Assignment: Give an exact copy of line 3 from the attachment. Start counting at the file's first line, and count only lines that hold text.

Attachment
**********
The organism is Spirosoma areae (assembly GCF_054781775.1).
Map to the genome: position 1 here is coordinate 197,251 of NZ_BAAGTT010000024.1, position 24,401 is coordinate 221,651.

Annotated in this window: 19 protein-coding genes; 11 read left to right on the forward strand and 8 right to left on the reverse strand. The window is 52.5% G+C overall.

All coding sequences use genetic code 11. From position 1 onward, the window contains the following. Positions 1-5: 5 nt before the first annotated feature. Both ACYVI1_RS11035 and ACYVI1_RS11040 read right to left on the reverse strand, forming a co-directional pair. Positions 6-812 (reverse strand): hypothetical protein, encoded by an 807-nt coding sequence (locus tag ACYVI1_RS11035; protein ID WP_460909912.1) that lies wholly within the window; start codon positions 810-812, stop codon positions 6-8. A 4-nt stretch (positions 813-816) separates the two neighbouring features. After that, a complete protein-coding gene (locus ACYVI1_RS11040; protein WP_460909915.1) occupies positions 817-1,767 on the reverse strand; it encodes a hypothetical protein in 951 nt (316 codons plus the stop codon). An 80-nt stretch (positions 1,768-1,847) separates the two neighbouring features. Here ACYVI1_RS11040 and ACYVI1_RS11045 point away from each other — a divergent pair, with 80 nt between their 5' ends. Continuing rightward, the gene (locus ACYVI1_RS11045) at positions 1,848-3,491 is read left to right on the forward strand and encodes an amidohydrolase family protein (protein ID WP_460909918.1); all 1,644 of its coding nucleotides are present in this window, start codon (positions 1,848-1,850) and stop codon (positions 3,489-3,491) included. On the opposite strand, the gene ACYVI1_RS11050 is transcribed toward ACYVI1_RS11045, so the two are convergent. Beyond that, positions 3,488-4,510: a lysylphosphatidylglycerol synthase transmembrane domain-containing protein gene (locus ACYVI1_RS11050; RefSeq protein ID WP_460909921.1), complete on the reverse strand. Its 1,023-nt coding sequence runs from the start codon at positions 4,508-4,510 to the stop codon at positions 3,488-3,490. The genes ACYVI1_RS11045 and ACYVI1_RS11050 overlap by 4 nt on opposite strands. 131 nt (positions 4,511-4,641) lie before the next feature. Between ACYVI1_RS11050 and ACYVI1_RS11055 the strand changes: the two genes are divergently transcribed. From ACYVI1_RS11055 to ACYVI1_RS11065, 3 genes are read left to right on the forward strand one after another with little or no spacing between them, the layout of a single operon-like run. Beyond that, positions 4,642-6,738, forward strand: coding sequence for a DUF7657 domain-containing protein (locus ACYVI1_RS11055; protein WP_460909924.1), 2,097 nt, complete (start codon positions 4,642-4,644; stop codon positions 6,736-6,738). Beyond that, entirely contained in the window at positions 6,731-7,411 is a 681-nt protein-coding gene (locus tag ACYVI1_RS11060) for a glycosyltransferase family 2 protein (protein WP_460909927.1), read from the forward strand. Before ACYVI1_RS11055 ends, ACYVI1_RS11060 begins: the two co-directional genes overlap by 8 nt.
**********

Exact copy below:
Annotated in this window: 19 protein-coding genes; 11 read left to right on the forward strand and 8 right to left on the reverse strand. The window is 52.5% G+C overall.